Quantification of high speed actions across a competitive microcycle in professional soccer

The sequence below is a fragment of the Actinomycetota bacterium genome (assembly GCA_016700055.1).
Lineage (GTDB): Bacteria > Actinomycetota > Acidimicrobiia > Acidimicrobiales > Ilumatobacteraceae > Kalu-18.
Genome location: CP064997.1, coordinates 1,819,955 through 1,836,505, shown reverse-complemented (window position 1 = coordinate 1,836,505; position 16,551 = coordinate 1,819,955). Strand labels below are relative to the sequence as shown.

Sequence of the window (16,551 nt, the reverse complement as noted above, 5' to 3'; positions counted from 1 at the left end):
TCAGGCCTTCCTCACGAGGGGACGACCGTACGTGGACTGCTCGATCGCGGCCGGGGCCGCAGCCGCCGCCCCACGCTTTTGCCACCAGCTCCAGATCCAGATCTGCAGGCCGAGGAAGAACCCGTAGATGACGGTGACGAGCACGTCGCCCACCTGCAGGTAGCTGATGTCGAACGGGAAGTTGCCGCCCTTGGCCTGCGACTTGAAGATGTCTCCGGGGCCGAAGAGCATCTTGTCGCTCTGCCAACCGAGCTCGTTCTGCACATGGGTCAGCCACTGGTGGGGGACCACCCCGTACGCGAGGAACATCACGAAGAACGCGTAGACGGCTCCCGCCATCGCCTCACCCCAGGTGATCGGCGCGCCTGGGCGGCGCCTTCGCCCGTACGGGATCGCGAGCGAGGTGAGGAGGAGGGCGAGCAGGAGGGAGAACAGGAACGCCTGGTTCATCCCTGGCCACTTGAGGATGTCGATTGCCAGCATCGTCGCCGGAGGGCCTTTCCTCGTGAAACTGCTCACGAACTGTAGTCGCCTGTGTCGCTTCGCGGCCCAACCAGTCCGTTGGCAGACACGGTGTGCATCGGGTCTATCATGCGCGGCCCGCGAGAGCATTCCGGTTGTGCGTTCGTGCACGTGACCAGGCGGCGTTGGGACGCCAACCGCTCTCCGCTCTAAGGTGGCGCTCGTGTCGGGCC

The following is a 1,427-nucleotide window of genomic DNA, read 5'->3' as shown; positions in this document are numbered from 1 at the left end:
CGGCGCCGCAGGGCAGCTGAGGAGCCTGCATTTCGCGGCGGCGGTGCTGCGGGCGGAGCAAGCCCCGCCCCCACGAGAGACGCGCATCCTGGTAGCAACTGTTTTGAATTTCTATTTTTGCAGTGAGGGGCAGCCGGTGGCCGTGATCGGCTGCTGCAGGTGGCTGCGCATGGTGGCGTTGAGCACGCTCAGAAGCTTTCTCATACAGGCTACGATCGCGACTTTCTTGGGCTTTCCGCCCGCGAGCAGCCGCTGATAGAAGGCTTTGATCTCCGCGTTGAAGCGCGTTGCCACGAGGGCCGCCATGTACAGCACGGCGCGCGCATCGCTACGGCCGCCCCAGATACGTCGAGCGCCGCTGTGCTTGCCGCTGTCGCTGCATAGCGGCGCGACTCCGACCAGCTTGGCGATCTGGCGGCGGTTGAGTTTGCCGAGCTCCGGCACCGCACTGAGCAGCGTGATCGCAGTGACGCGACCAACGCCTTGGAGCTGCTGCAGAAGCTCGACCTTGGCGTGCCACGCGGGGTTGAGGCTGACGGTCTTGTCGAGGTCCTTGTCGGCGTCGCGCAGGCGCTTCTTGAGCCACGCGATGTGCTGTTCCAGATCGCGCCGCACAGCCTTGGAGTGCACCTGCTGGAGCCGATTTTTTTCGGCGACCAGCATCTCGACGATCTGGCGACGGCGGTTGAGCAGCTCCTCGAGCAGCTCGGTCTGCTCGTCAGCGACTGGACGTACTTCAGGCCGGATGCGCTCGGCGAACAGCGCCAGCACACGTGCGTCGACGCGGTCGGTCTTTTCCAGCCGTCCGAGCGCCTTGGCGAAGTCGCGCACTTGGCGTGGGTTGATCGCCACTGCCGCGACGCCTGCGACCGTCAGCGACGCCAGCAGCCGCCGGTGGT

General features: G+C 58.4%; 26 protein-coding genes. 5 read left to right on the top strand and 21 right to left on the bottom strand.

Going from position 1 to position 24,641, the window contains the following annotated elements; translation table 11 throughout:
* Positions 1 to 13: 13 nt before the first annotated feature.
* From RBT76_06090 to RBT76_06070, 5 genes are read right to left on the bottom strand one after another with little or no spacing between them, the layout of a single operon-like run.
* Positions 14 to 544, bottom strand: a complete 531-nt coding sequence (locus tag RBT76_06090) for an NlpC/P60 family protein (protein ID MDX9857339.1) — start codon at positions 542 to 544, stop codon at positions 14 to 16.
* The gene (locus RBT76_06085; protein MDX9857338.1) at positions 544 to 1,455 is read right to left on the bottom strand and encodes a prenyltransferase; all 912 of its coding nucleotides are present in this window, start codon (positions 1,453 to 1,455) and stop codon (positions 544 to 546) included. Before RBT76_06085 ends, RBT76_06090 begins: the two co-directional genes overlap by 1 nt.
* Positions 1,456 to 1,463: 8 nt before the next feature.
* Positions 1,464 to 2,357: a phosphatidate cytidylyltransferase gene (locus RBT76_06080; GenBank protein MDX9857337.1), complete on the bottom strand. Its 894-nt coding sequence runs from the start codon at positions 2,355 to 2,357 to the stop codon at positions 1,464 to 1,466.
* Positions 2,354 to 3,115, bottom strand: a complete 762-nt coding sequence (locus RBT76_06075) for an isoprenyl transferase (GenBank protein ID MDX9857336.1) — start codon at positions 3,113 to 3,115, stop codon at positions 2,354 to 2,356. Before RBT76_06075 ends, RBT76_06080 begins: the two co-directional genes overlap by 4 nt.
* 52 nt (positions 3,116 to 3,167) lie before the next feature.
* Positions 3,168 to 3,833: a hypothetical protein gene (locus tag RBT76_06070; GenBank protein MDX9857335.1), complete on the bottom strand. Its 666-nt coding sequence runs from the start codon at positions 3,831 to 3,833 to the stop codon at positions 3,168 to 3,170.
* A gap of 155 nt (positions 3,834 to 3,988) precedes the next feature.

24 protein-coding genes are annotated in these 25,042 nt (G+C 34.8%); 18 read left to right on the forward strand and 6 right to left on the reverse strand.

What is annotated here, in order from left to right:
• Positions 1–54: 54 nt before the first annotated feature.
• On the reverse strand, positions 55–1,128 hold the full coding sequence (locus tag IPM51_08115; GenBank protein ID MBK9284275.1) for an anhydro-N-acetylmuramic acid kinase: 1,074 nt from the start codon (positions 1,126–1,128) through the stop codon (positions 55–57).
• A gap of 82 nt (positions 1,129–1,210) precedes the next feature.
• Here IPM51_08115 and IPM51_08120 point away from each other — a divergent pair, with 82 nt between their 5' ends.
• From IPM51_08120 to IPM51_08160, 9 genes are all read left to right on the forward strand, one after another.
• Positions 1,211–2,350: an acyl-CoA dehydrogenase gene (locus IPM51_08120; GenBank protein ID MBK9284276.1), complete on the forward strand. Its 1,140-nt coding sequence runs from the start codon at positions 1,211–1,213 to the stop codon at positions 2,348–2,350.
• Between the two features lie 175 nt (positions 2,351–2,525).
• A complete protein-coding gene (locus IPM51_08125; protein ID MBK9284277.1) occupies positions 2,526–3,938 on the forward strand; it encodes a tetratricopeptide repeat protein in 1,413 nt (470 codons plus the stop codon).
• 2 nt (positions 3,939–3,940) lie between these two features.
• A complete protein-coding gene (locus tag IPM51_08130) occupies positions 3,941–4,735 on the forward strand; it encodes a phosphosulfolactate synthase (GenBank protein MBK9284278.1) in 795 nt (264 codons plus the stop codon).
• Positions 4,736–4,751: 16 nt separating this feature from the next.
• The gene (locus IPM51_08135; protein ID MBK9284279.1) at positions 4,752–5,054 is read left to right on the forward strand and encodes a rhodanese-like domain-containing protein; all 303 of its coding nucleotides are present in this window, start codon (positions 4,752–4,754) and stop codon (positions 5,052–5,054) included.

The main aim of this study was to compare the high-speed training session (TRs) and competitive match (OMs) demands induced on professional soccer players across an in-season microcycle. Maximum velocity (MV) and the number of actions and distance performed at high (N-HV > 14.4 km·h-1), very high velocity (N-VHV > 19.8 km·h-1) and sprint (N-SP > 25.2 km·h-1), in different distance zones (0–5, 5–15, 15–30, >30 m) were evaluated. Twelve professional soccer players competing within the Spanish 1st Division were the participants of the study. TRs were categorised according to days leading to the match day (MD-5, MD-4, MD-3, MD-1). The results showed significant differences between OMs and TRs across all analysed variables, except for N-HV, N-VHV, and N-SP 15–30m in the comparisons between OMs and MD-4. In addition, N-SP 15–30 m in MD-4 and MD-3 were significantly higher than in MD-1 (ES = 0.87 and 0.80, respectively) without differences in MV highlighting a tapering strategy. To conclude, the current investigation revealed a potential tapering strategy in professional soccer in conjunction to highlighting a way of maintaining MV and high speed actions across low-distance ranges (<15 m). Therefore, it would be necessary to further induce task with high-velocity actions in high-distance ranges (>30 m) across the TRs in order to replicate the velocity peaks occurred in OMs.
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